Started thirty-odd years ago by a group of goat fanciers who imported a few pure-bred animals from Europe, pedigreed-goat raising now enrolls thousands of fans—including movie stars, farmers, business executives, and housewives. Known officially by the fancy name of capriculture, the hobby already supports three magazines devoted to goat news, three registration societies, and at least a dozen breeders’ organizations. Strange as it may seem to most Americans, who know only the smelly, comical-looking, tin-can-gnawing type of American goat, well-bred European and African milk goats are beautiful, intelligent, and affectionate creatures that remind one strongly of deer. They are scrupulously clean in their eating habits, and make excellent pets. Pure-blooded mature females, or does, bring from seventy-five dollars to $150 each, while a prize winner has brought as much as $2,000. Pedigreed bucks bring even higher prices. Bucks do smell a bit rank, even the well-bred ones, and for that reason must be kept by themselves in their own private barns or stables, but does are entirely odorless.

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Build your own JET ENGINE! (Jan, 1952)

Build your own JET ENGINE!

Order these plans today
1. Jet Propelled Bicycle, Assemble your own. Photo and instructions, $1.00
2. How to make experimental jet engines. Seven sheets drawings with information and instructions $2.95
3. Both of above in one order $3.75.
SEND NO MONEY. Order both at once $3.75 C.O.D in USA plus c.o.d postage.
Send check or Money Order and we pay postage. Get other information too. Rush Order.

J. Houston Maupin, Dept. 55, Tipp City, Ohio

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How to Choose a Geiger Counter (Jan, 1956)

Ah yes, the glorious 1950′s when choosing a Geiger counter was part of every boy’s right of passage. People may not remember their first kiss, but they sure as hell remember their first multi-tube scintillation counter.

How to Choose a Geiger Counter

Rate meter? Multitube counter? Scintillation counter? Here an expert advises you on how to buy a uranium-finding instrument.

By Griff Borgeson

HUNTING uranium with a Geiger counter is like stalking game with a well-trained hound. All of the hundred-odd kinds of uranium ore are radioactive, and hardly any other rocks are. So a counter’s ability to “see” radiation can lead straight to pay dirt.

Counters are the great equalizers of the uranium rush. Thev give a tenderfoot an even break with trained mining men. and account for rank amateurs’ successes in history’s greatest metal hunt.

You can pay from about $20 to $2,000 for a counter, and choose from dozens of models. Which will best suit your needs?

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9 Uses for Plastic Bottles (Jun, 1956)

Wow, I never would have thought of any of these uses! Thank you Popular Science! Fricking Geniuses.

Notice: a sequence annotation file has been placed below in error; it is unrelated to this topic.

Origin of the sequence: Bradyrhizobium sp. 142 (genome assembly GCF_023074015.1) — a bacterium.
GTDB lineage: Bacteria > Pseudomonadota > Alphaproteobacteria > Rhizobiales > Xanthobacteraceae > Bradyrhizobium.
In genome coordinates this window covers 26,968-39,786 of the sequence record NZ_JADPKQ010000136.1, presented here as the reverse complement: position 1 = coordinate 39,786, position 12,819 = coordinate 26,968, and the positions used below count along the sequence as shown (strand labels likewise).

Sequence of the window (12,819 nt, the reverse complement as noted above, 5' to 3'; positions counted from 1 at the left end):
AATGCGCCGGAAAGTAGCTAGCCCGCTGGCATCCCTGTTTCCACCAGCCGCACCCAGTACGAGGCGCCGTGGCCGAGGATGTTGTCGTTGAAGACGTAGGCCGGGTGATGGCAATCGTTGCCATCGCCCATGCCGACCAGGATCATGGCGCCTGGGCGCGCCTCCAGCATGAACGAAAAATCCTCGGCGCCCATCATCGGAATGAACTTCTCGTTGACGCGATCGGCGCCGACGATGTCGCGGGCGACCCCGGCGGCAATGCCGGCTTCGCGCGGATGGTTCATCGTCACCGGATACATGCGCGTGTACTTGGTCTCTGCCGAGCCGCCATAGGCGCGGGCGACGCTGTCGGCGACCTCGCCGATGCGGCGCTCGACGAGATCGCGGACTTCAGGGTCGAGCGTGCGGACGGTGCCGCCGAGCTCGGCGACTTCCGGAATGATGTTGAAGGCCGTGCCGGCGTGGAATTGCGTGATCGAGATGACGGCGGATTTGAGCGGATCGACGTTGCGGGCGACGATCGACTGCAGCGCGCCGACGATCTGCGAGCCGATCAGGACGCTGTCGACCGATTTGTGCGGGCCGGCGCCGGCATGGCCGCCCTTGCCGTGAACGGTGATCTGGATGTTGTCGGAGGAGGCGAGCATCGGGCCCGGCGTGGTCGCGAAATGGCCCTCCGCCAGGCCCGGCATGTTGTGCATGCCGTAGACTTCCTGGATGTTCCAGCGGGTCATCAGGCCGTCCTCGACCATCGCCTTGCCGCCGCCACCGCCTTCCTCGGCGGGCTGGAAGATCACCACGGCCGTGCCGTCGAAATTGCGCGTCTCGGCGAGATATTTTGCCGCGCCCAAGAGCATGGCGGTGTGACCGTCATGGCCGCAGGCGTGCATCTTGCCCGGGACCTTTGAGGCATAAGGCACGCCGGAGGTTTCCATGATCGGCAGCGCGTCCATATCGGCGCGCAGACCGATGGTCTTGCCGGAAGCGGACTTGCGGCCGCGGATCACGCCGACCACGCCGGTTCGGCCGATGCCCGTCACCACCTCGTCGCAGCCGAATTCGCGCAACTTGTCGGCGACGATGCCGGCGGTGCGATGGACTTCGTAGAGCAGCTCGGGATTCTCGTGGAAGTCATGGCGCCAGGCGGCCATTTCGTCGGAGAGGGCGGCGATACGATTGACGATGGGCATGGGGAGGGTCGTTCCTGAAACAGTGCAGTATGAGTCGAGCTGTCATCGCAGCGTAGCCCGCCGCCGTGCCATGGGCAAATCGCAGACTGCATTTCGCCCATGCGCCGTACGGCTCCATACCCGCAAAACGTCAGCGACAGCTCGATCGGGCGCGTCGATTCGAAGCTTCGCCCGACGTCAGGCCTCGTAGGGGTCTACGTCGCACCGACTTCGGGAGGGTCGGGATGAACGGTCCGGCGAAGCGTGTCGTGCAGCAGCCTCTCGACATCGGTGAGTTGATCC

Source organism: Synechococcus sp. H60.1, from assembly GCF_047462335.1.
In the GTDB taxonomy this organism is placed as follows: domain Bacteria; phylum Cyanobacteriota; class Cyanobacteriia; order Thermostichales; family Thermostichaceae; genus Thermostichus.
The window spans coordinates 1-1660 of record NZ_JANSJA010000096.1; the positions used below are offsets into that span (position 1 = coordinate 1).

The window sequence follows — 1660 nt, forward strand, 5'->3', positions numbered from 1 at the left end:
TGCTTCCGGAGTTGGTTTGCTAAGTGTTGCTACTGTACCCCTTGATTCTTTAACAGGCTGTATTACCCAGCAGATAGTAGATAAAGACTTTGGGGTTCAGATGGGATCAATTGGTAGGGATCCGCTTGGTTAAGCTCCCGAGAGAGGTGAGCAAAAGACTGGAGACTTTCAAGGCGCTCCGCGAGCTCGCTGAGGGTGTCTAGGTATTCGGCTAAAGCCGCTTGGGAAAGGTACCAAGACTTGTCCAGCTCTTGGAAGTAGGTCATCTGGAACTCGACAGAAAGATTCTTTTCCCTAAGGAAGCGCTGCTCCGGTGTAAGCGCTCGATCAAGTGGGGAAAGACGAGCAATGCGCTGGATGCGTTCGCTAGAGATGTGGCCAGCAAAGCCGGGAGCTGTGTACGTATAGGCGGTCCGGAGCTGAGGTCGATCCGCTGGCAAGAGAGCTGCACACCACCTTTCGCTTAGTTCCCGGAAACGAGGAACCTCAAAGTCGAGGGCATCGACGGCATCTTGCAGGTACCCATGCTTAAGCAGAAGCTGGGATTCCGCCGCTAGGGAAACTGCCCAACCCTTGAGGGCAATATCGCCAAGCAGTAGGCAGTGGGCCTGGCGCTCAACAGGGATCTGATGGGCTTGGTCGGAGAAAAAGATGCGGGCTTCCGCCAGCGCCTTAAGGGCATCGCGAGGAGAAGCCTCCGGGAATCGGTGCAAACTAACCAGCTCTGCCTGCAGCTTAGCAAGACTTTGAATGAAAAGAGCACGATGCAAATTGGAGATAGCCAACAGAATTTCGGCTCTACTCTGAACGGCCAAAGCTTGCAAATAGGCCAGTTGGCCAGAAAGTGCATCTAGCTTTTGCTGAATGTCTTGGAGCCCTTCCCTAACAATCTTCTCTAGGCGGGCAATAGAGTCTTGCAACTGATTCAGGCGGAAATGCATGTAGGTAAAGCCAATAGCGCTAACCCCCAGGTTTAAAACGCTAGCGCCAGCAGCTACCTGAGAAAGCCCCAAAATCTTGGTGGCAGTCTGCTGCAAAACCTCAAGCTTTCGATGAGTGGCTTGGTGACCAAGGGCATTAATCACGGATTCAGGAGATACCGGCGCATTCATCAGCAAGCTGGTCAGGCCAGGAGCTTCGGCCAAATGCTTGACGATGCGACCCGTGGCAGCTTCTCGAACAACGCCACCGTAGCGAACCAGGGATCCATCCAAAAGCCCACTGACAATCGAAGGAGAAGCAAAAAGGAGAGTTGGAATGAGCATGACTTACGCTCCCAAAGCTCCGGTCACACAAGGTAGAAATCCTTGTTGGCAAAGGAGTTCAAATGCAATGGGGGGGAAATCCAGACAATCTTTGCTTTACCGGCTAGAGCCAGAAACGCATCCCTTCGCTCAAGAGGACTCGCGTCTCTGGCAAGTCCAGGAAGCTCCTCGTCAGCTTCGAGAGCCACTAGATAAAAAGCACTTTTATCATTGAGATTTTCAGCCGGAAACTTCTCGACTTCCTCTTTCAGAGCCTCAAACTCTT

9 Uses for Plastic Bottles

  • Windshield Washer
  • Quick starts in cold weather
  • For dusting models (use empty bottle)
  • Liquid soap dispenser
  • Paint sprayer
  • Oil sprayer
  • Polish applicator
  • Breakproof travel bottles
  • Glue Dispenser

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Wanted: 500,000 Men to Feed Computers (Jan, 1965)

Wanted: 500,000 Men to Feed Computers

You don’t have to be a college man to get a good job in computer programming – today even high-school grads are stepping into excellent jobs with big futures

By Stanley L. Englebardt

IF YOU know how to “talk to computers,” chances are you’ve got it made. If you don’t, you may be missing out on a great job opportunity.

People who talk to computers are called programmers. They instruct data-processing machines on how to perform specific jobs. Today there are about 40,000 of these specialists at work. In six years, experts say, 500,000 more will be needed. Many will require a bachelor’s, master’s, or even doctor’s degree. But close to 50 percent will move into this new profession with only high-school diplomas.

Here’s why there’s such a tremendous demand for programmers.

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Grip Snip (Aug, 1953)

Man, that woman gets really excited about pliers!

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Next Month… How to Choose a Geiger Counter (Dec, 1955)

Next Month… How to Choose a Geiger Counter
THINKING of buying a Geiger counter for uranium hunting? Which of the dozens that are on the market, with all kinds of gadgets and price tags, will serve you best? In the January issue of POPULAR SCIENCE MONTHLY, an article on how to choose a Geiger counter will offer expert advice to guide you when you go shopping. From practical experience the author, Griff Borgeson, compares the features of current models and tells which are most desirable-and why.